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Hemophagocytic Lymphohistiocytosis and Infections

An Update

Chesshyre, Emily, MRCPCH; Ramanan, Athimalaipet V., FRCP; Roderick, Marion R., MRCPCH

The Pediatric Infectious Disease Journal: March 2019 - Volume 38 - Issue 3 - p e54–e56
doi: 10.1097/INF.0000000000002248
ESPID Reports and Reviews

From the Department of Paediatric Rheumatology, Bristol Royal Hospital for Children & Royal National Hospital for Rheumatic Diseases, Bristol, United Kingdom.

Accepted for publication November 6, 2018.

The authors have no funding or conflicts of interest to disclose.

Address for correspondence: A. V. Ramanan, FRCP, Department of Paediatric Rheumatology, Bristol Royal Hospital for Children & Royal National Hospital for Rheumatic Diseases, Bath Upper Maudlin Street, Bristol, BS2 8BJ, United Kingdom. E-mail:

Hemophagocytic lymphohistiocytosis (HLH) is not one condition but descriptive of a life-threatening, hyper-inflammatory syndrome with multiorgan involvement with a variety of triggers, both genetic and environmental. It is described as primary HLH (familial HLH) and secondary HLH (acquired following malignancy, rheumatologic disorders, primary immune deficiencies or infection alone). Infections commonly precipitate HLH in those with primary HLH, in combination with an underlying disease (malignancy, rheumatologic or primary immune deficiency) or may be the sole trigger.1 Many people with “secondary” HLH may also have potentially pathogenic polymorphisms in an HLH- associated gene.2 Rapid diagnosis of HLH and initiation of appropriate treatment is essential to reduce mortality from this condition.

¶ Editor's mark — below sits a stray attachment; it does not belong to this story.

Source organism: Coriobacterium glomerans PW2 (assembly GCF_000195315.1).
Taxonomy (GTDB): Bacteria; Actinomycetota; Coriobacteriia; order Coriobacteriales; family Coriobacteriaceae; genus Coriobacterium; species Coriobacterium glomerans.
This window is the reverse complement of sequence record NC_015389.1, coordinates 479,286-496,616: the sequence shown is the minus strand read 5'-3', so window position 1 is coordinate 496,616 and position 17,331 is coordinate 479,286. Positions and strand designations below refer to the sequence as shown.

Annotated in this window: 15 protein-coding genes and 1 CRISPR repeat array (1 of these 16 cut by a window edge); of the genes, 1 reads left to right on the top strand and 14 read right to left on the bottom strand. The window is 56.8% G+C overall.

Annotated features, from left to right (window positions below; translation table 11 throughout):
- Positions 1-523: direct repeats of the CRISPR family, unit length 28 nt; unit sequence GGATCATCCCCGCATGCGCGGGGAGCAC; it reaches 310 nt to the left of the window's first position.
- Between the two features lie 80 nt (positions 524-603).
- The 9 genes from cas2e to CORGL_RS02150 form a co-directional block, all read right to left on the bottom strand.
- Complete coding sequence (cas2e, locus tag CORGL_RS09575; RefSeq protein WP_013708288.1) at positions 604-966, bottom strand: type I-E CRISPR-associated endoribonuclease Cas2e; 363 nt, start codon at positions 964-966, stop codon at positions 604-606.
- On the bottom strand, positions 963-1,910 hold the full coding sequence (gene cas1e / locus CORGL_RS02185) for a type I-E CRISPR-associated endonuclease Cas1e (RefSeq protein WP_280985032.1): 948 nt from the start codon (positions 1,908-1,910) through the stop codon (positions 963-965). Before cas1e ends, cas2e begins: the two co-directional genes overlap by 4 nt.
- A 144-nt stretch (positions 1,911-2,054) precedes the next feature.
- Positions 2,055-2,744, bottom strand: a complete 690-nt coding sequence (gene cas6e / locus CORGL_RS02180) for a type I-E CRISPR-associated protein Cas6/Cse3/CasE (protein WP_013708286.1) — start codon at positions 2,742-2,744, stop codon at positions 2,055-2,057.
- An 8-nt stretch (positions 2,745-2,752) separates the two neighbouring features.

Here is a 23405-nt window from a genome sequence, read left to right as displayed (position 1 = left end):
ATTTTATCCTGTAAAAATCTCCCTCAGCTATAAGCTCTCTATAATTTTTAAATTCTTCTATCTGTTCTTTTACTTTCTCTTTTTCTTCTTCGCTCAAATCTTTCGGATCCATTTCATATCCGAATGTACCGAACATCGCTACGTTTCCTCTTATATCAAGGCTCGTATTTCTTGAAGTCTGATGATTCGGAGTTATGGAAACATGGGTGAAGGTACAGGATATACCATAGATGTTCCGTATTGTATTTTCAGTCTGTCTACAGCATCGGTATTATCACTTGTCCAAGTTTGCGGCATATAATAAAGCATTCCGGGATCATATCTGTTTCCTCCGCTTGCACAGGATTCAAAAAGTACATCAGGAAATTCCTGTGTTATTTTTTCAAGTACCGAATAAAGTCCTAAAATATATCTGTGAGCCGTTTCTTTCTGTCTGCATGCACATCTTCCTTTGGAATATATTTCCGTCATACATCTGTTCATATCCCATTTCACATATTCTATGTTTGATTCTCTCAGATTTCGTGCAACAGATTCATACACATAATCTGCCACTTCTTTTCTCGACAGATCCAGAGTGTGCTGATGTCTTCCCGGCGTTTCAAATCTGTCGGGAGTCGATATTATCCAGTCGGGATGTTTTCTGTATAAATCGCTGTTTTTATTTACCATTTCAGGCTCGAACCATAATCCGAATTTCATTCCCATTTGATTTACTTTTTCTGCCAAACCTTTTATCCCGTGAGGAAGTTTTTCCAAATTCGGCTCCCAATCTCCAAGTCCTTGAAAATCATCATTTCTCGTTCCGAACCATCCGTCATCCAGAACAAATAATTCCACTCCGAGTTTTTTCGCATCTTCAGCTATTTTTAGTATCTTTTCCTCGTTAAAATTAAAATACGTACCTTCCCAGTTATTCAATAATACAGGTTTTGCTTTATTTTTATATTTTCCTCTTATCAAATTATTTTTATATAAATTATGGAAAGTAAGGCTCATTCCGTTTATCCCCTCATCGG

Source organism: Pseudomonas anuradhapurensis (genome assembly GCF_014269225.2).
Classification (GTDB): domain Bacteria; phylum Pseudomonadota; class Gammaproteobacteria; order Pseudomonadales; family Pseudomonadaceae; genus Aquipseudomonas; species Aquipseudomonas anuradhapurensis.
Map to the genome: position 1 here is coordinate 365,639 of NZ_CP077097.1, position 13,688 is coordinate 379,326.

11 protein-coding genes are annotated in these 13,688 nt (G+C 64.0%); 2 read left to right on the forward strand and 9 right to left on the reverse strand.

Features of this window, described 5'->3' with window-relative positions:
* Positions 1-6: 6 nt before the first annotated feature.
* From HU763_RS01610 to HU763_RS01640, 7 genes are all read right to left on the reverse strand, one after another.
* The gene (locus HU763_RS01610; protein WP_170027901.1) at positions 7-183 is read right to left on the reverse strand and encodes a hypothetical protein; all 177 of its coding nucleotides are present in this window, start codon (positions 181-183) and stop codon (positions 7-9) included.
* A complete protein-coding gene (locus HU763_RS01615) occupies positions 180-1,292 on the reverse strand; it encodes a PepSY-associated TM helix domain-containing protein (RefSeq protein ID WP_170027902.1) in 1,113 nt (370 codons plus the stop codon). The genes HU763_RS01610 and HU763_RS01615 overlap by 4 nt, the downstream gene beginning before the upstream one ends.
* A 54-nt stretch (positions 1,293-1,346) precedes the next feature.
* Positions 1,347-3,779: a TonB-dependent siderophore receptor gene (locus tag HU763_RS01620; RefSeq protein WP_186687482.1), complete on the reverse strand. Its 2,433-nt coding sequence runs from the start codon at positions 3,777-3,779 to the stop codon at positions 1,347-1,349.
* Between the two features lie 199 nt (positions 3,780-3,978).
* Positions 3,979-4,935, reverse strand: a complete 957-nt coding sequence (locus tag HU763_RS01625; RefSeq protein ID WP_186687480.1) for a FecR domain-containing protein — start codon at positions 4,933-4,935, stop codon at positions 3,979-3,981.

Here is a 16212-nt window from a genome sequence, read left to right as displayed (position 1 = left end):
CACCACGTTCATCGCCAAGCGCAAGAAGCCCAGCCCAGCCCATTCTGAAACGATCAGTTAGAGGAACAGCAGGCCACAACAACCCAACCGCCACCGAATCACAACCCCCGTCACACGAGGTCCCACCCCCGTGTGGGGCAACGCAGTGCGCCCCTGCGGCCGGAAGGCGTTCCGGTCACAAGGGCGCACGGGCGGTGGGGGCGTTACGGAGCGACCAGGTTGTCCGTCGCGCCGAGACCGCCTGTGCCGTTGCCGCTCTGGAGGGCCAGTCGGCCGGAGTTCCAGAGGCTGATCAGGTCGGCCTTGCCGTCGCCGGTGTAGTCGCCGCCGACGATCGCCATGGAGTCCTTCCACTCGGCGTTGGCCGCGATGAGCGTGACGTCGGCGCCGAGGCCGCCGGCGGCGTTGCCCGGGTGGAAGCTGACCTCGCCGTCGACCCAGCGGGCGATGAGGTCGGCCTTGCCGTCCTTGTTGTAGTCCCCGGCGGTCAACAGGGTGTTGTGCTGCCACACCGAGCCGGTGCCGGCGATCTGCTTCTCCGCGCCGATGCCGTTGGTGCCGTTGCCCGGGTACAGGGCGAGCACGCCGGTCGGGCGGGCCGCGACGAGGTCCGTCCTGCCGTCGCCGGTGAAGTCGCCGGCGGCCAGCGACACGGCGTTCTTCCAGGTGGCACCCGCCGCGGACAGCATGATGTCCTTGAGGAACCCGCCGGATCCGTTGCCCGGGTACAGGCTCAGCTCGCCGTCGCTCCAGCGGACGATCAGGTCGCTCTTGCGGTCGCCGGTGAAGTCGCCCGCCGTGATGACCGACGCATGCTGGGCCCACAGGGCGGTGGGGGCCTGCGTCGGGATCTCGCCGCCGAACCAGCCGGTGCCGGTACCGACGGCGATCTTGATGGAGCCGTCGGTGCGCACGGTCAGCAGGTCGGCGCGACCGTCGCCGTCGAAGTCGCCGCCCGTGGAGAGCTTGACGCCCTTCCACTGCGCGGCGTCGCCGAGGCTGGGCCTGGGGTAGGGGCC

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Across the spectrum of HLH, impaired natural killer (NK) and cytotoxic T lymphocytes (CTL) function has been a consistent finding. These cytotoxic deficiencies lead to loss of feedback inhibition on activated macrophages resulting in a “cytokine storm,” causing multiorgan tissue damage. The excessive activated macrophages engulf host blood cells (hemophagocytosis), which may be seen in biopsies from the bone marrow, lymph nodes, liver and spleen.1,3